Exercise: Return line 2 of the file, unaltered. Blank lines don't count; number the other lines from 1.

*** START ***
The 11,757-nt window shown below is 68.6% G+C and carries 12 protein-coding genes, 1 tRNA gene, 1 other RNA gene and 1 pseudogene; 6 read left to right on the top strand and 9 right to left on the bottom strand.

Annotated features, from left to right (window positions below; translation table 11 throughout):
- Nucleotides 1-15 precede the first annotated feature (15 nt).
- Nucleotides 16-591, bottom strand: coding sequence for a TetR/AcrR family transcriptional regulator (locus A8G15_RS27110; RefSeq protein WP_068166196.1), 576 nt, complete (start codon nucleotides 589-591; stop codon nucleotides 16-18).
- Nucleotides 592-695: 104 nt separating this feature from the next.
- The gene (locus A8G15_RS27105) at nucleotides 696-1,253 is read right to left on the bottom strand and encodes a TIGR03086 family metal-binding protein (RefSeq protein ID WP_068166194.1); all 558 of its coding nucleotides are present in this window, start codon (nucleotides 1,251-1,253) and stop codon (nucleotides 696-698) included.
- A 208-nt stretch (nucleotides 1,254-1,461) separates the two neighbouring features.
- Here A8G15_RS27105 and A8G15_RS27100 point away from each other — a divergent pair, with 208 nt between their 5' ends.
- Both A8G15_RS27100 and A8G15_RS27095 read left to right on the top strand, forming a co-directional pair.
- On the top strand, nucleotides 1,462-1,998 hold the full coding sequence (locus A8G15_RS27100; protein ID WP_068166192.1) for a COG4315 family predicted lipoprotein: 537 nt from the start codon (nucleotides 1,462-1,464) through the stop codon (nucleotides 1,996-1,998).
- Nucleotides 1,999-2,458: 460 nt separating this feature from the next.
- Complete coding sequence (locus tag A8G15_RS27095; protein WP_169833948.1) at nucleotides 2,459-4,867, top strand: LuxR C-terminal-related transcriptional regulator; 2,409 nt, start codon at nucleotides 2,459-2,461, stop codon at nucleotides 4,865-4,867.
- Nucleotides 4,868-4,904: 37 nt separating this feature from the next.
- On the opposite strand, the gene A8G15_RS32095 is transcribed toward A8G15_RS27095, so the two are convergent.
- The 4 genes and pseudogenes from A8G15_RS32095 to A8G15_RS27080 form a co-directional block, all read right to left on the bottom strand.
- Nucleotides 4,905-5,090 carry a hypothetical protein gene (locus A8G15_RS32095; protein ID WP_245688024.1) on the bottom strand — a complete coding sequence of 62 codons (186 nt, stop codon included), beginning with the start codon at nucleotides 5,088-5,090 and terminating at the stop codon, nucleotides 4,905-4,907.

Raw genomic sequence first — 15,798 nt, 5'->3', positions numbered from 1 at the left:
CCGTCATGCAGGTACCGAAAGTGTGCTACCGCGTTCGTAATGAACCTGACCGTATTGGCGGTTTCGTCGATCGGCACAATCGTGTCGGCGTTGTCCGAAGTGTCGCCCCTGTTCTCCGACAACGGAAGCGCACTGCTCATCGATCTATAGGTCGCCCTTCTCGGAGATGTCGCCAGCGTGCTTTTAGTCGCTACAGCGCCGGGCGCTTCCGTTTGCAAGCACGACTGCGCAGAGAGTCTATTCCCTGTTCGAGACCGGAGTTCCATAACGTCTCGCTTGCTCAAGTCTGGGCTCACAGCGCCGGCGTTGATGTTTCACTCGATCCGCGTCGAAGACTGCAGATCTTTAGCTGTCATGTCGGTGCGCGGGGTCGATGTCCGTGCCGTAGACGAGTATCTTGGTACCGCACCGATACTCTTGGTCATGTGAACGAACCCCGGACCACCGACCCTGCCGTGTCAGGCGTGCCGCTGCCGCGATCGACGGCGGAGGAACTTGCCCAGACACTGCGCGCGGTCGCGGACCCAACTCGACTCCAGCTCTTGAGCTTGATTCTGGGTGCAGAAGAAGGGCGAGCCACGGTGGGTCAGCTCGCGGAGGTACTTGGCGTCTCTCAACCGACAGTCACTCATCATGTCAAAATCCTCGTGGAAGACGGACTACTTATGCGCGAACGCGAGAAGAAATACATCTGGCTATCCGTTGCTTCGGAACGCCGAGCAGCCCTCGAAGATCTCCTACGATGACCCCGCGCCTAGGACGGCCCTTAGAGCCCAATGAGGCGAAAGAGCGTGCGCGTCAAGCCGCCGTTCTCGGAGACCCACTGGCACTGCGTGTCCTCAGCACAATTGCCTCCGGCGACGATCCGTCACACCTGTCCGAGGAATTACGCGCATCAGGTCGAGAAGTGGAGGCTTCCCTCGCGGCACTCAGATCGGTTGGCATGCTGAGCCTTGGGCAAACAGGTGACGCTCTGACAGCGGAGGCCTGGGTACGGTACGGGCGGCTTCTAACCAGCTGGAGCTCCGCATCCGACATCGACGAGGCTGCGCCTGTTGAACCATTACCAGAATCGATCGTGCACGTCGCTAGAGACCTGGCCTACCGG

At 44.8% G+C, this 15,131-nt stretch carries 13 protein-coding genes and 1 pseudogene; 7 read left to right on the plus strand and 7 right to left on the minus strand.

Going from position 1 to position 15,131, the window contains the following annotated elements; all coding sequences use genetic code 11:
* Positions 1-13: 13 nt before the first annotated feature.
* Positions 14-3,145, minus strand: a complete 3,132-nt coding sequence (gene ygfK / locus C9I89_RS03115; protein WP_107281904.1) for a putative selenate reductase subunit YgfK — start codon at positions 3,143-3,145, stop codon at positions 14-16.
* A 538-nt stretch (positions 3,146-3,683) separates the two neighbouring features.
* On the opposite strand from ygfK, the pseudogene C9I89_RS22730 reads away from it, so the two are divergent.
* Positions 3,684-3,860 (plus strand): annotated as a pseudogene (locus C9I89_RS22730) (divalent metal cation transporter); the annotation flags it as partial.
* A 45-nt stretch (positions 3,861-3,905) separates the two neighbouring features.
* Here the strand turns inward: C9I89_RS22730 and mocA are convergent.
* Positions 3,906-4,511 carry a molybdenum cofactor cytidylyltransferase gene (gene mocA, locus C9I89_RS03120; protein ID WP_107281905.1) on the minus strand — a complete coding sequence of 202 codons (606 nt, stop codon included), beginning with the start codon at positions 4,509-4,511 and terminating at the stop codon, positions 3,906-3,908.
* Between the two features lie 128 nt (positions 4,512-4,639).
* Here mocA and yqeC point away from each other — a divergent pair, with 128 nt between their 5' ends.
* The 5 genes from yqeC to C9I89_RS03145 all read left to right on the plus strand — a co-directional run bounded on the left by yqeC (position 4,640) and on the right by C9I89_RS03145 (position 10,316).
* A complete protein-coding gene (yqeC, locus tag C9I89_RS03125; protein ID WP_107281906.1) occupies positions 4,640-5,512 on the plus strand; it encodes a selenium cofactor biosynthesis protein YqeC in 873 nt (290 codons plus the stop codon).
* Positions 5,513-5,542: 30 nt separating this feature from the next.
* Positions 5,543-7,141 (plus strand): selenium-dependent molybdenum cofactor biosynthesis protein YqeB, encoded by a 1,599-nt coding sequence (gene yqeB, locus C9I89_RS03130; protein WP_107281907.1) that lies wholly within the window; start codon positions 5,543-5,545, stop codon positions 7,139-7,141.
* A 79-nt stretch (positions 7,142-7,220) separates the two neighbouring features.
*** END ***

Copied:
Annotated features, from left to right (window positions below; translation table 11 throughout):